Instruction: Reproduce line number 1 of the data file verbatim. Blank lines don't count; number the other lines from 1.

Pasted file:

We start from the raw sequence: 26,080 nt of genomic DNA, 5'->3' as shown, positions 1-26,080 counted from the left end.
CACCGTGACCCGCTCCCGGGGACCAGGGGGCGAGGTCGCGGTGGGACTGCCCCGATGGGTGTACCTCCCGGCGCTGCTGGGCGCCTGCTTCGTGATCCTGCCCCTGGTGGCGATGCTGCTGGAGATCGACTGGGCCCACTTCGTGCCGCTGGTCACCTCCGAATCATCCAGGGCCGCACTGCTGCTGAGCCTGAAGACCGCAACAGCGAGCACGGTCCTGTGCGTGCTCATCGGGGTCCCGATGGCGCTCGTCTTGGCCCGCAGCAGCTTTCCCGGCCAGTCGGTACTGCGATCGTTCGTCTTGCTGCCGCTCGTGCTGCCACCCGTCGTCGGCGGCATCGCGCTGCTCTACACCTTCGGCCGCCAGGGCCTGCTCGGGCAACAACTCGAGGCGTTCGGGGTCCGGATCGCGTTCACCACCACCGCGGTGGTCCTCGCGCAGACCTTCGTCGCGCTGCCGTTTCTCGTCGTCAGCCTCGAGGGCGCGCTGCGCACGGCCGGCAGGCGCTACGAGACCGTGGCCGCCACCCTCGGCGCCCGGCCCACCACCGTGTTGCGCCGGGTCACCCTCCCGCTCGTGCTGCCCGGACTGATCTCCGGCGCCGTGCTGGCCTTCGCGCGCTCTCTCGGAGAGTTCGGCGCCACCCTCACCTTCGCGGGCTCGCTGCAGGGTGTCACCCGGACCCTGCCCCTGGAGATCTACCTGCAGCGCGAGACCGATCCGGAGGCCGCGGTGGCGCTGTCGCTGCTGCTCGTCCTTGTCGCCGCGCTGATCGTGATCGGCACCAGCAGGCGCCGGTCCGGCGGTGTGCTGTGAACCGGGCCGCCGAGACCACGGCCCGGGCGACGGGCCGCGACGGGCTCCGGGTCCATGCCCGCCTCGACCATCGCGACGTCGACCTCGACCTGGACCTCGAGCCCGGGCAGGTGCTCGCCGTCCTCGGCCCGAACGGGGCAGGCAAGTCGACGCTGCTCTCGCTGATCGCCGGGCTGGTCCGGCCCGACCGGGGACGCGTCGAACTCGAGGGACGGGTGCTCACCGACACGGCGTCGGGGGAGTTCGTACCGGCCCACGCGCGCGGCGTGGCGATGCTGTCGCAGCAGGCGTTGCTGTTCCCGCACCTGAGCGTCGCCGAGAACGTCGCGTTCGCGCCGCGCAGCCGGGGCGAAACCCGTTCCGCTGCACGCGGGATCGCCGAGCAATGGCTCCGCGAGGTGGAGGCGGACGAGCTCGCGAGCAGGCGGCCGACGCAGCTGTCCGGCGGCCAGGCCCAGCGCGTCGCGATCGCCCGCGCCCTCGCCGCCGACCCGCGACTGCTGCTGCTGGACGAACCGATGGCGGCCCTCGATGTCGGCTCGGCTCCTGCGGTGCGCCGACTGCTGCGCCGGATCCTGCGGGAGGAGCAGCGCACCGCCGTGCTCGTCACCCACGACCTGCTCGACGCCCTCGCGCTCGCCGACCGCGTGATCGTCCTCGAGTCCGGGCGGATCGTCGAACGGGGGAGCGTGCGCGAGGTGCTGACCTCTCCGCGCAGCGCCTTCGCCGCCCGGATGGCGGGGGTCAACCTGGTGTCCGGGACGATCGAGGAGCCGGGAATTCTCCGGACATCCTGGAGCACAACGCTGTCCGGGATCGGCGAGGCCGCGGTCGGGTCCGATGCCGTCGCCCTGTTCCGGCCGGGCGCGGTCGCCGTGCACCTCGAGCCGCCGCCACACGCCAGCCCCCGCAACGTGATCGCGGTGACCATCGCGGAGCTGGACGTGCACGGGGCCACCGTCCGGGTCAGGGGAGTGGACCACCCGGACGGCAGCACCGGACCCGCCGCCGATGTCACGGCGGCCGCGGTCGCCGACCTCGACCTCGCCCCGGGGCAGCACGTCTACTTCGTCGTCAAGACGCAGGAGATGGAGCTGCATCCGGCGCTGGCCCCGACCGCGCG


We start from the raw sequence: 26,080 nt of genomic DNA, 5'->3' as shown, positions 1-26,080 counted from the left end.